As we speak, so to speak, your teenage daughter is sitting across from you at your 1950s yellow Formica table. Your cat, having just eaten, is at your feet mewing loudly in search of a lap. Your daughter shushes him without even looking up from the screen on her phone, which is playing a video. The cat leaps onto the table and nestles his head against your daughter’s hair and sweatshirt, trying to get her warmth or attention. Suddenly the phone rings (i.e., Jeff Buckley’s “Hallelujah” plays), and your daughter answers: “Hey Haley, I’m going to take you downstairs.” And exits for the basement to review the American History notes that she just sent Haley as a series of text photos. Would this be the same daughter who inspired the character of “The Daughter” in Liliane’s Balcony?
You could say that. She was with me on my first visit to Fallingwater.
She is currently dating her first serious boyfriend. When you were her age, were also dating your first serious boyfriend.
It was a teenage relationship, but you think of it as your first love, and you two stayed friends for years.
And then he died.
He did. Car wreck, just shy of 30.
So “The Daughter” character’s weird ghost story plot also draws on your own past.
Yes, but please, enough with what inspired what. Last week I was talking to my dad about the book, and he asked about the dead father of my character Amanda. He wanted to know if there was “something he should know.” As if death was contagious in fathers? He asked the same thing about the lone dead father in my story collection when it came out.
You keep answering me, but technically I’ve only asked you one question. The rest are just statements of fact.
I thought we were having a conversation. Your thoughts, my thoughts; your words, my words. A book is a conversation of sorts. The author’s thoughts and words mingling with the reader’s. When you read, don’t you feel like the author is talking directly to you? And don’t you answer back?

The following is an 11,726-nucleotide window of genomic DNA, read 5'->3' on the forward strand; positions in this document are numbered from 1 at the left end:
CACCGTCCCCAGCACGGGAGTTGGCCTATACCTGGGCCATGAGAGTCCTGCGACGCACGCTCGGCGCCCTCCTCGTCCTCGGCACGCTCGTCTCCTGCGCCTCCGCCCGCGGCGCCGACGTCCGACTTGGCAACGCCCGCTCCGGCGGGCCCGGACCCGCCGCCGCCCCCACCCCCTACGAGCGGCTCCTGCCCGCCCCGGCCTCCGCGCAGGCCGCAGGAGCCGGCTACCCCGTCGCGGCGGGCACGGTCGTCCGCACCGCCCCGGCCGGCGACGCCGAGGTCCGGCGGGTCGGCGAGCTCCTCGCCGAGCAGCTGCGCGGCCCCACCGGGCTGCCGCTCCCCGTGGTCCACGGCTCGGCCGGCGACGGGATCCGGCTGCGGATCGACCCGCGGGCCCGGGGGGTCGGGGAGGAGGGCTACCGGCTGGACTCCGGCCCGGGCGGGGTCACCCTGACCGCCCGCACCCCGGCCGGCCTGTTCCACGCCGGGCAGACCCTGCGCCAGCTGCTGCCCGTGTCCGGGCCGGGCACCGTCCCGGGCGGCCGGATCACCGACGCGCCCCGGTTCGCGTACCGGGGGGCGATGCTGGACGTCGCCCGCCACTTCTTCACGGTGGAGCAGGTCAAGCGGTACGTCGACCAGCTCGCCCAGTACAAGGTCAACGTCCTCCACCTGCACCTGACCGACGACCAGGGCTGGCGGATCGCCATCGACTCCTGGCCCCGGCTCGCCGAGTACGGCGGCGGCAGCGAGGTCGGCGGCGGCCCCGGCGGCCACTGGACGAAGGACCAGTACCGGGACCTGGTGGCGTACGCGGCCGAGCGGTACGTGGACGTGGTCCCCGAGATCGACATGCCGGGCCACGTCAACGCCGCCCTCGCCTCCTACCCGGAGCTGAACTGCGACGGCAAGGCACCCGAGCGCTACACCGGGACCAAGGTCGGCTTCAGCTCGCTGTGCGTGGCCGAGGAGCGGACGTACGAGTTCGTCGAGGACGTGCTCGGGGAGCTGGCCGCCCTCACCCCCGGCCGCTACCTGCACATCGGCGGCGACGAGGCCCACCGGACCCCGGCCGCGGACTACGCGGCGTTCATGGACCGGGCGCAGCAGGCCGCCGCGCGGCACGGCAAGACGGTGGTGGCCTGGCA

This is what you did when you volunteered at Fallingwater, isn’t it? You were supposed to be an Ask-Me Guide who got asked questions and gave helpful, practical, statistical answers about the house. But you walked around asking visitors questions: Why did you come here? How far did you drive? Have you been here before? How do you feel, right here and now, as you experience Fallingwater?
I didn’t ask anyone the last question. It’s the only one I wanted an answer to, but it’s the one I didn’t ask. Sometimes you have to ask all the wrong questions to get the right answers.
That puts a lot of pressure on an interviewer! How do I know which questions are wrong?
They are the ones that lead to the right answers.
What questions did you ask as you wrote Liliane’s Balcony?
Why, Liliane, why? What, Liliane, what? What else, Liliane? Really?
And the other characters! Daughter: Can you handle the truth? Josiah: Are you mad that I almost tried to kill you off? Amanda: Fleetwood Mac? Does it even fit? Janie: I wrote all this other sections wherein you are in the future and you regret what you will do in this story. Should I put that in? Leave it out?
And what answers did you get?
Because and this and that and yes and yes and pay attention and of course and maybe and maybe not.
But I also got Amanda’s dad’s death. And Janie’s literary dreams. And Josiah’s ambitions. And the daughter’s ghost-lover. And the ghost of Liliane. The Goethe poem, her poetry.
People often ask you if you write poetry.
Which I don’t. I just like alliteration. And punctuation. And white space.
I actually write a lot about NOT writing poetry. I once wrote a memoir essay called, “Students Die. And What Is Poetry?” It’s about students who have died, and about how my grad school poetry prof told me I have no sense of line breaks.
Do you write poetry?
Is that a trick question? A wrong question? A rhetorical question?
If you don’t, I don’t.
Frank Lloyd Wright wrote a lot about poetry: “Every great architect is – necessarily – a great poet.”
Liliane wrote poetry. Edgar writes about her poems in his letters to her. You haven’t asked me about the letters I found at the archive.
And yet here you are talking about them. I must have asked the wrong question.
Is there anything better than a handwritten letter? Especially one that begins, “My only love.”
Except Liliane wasn’t Edgar’s only love.
That’s the best part and worst part about those letters. Love is the best and worst part of everything.
Isn’t it pretty to think so?
KELCEY PARKER is the author of LILIANE’S BALCONY (Rose Metal Press), a novella set at Frank Lloyd Wright’s Fallingwater. Her story collection, FOR SALE BY OWNER (Kore Press), won the 2011 Next Generation Indie Book Award in Short Fiction and was a finalist for the 2012 Best Books of Indiana in Fiction. She is the recipient of an Individual Artist’s Grant from the Indiana Arts Commission and a Promise Award from the Sustainable Arts Foundation. Her stories have appeared in numerous literary journals including Notre Dame Review, Bellingham Review, Santa Monica Review, Indiana Review, Third Coast, Redivider, Western Humanities Review, and Image. She has a Ph.D. from the University of Cincinnati and currently directs the creative writing program at Indiana University South Bend.